Kilmarnock 3-1 Dundee United: United crash down to earth as they gift Killie a victory
DUNDEE United were yesterday seeking to become the first team based outside Glasgow to win their opening three Scottish Premier League fixtures since Hearts mounted a title challenge by recording eight victories on the trot seven years ago.
Instead, they capitulated in utterly brutal fashion to gift Kilmarnock three goals between the 47th and 55th minutes… and with these presents a first league win of the season for the home side. Which says it all, really, about why no team ever threatens to bring a modicum of unpredictability into the championship chase these days.
After a first half in which neither side seemed capable of putting the frighteners on the other, United set about playing some harum-scarum football all of their own to bring themselves back to earth with a thud following back-to-back 3-0 wins. It was truly buttock-clenching stuff.
It all started when Barry Douglas, for reasons best known to himself, decided to dribble the ball back into his own penalty area, then leave it there for keeper Radoslaw Cierzniak, who had no clue of his full-back’s intentions. The outcome was debutant Rory McKenzie being able to nip in and net the easiest goal he said he has ever scored.
A minute later, with the Polish keeper having barely ceased his verbal mauling of Douglas, winger Gary Mackay-Steven needlessly tripped Danny Racchi to give away a penalty converted with aplomb by Borja Perez. A shocking passage of play from the Tannadice side was then completed when they failed on more than one occasion to clear a Craig Nelson header knocked towards goal from a corner. Their punishment duly arrived when substitute Jude Winchester bundled the ball over the line at a second attempt.
There was only one impressive performer in the United ranks yesterday and that was manager Peter Houston. He hit so many nails on the head in his post-match filleting of his own team he could have knocked up a bedroom cabinet in the Rugby Park press room. He certainly seemed of a mind to knock some heads after agreeing his team could have been guilty of “believing their own publicity” and “some of the nice stuff that’s been written about them” of late. He called the result a “reality check”.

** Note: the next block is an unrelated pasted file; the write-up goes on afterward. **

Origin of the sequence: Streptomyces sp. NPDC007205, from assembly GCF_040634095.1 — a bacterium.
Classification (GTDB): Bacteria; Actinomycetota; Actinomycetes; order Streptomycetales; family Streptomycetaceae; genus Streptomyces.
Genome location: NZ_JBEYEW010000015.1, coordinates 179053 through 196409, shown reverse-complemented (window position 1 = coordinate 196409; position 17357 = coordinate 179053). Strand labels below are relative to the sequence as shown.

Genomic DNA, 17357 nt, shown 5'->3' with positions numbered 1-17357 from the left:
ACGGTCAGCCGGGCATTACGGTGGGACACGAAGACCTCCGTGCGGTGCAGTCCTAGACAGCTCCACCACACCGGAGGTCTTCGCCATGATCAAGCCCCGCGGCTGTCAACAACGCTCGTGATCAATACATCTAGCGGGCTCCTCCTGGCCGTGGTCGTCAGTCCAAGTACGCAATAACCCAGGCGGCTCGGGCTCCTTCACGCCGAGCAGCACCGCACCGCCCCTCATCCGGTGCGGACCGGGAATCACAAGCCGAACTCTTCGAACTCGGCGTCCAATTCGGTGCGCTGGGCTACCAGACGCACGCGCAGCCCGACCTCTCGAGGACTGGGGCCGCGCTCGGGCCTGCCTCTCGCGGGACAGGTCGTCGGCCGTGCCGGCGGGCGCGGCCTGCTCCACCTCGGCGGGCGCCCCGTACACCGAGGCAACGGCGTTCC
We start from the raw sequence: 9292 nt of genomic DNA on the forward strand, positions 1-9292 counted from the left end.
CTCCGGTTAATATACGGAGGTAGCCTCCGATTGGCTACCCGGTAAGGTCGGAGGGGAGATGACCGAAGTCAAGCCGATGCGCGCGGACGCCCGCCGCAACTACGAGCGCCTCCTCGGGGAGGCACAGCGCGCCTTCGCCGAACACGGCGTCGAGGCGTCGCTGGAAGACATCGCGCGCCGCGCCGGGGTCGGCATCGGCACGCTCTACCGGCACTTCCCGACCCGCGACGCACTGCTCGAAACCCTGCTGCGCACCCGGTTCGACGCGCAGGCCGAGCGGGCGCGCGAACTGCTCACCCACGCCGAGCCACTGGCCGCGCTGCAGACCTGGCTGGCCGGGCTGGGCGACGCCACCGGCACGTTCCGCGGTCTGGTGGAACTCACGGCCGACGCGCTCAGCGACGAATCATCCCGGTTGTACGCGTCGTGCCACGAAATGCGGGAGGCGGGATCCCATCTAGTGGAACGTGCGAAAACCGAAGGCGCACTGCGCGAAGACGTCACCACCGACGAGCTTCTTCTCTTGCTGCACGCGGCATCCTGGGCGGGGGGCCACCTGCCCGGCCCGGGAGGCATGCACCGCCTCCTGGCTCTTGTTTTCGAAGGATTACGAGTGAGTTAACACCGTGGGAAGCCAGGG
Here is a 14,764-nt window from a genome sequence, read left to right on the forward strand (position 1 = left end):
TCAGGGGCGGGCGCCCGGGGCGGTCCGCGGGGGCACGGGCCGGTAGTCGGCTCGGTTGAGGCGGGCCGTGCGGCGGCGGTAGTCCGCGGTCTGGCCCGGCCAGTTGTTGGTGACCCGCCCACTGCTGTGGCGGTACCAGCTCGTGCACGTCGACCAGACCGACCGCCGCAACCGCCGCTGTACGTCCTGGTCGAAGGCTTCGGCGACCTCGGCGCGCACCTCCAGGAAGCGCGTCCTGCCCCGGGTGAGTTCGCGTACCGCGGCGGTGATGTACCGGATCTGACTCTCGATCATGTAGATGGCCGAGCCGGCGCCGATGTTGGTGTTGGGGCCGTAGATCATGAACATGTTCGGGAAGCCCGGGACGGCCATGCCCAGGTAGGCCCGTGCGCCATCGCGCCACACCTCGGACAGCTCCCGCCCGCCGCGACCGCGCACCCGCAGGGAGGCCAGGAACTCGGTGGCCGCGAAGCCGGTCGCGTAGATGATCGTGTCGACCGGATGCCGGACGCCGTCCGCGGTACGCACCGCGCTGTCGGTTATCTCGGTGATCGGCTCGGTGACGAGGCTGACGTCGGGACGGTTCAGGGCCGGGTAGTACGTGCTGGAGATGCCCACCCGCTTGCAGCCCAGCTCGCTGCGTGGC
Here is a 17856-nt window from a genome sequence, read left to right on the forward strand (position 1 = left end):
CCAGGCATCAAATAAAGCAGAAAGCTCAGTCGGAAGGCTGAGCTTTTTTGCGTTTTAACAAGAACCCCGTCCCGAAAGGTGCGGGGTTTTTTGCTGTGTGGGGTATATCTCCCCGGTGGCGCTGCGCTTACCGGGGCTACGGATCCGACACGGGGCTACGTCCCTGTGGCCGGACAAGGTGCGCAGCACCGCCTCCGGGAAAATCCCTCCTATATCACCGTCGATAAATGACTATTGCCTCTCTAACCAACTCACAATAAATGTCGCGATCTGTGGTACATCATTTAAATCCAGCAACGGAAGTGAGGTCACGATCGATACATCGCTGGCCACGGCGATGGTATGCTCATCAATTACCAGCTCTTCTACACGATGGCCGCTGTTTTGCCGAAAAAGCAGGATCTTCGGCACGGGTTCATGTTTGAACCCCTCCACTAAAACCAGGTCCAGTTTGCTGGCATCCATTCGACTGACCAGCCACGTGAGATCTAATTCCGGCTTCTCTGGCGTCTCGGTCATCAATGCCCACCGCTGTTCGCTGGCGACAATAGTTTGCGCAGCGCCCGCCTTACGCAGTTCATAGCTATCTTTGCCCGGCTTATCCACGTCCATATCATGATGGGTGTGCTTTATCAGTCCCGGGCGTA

“We actually gave Killie three points without them having to work for them,” said Houston, whose side pulled a goal back 12 minutes from time when Jon Daly controlled a curling Douglas cross from deep and planted it in the far corner.
“You don’t get anything without working hard and we were nowhere near our usual standards of workrate. We usually play to a high tempo and after two good results we seemed to think we could just pop the ball off without going anywhere. We wanted too many touches at the back, straight passes in amongst bodies. Overall it was a bad performance and Killie didn’t have to be exceptional to be 3-0 up. It was more our poor play and poor loss of goals. I never saw anything to hurt us until the start of the second half.”
Then he saw much to hurt them. “What’s Barry Douglas thinking? He’s a young guy, he’s learning the game still but he took his first touch outside our box then started to run towards the six-yard box. No matter how young you are, you have to realise you can’t do that. You can’t blame the goalkeeper. He didn’t pass it in to him, he ran, then touch, touch, touch, into the six-yard box and leaves it, then starts moaning at Rado? Rado had no part of it, I don’t blame him at all. It’s kids’ stuff. Even then, the two goals we lost after that were a joke. We gave Kilmarnock the impetus.”
The Ayrshire club gratefully took that impetus through some kids’ stuff of their own – 18-year-old McKenzie and Winchester, one year his senior. “All football supporters have a connection with young players, they feel as though they’re their own,” said Kilmarnock manager Kenny Shiels. “They draw an affinity with them and as a manager you feel more satisfaction when young players do well. It’s a big risk to play young players and bring them through but you can feel the energy from the stands when the young boys do something good. It’s fantastic.”
Shiels may need to depend on that after expressing no optimism he will be able to add to his squad after losing out to Dundee on loan deals for Colin Nish and Lewis Toshney. “We couldn’t get near the finance,” he said. “It’s indicative of the times but we certainly need a striker.”
Kilmarnock showed gumption to do a job on United without Gary Harkins, lost to concussion after only 13 minutes, and without injury absentees Paul Heffernan, Cammy Bell and Garry Hay. When it came to their opponents, even the players who were there were posted absent, mind you.
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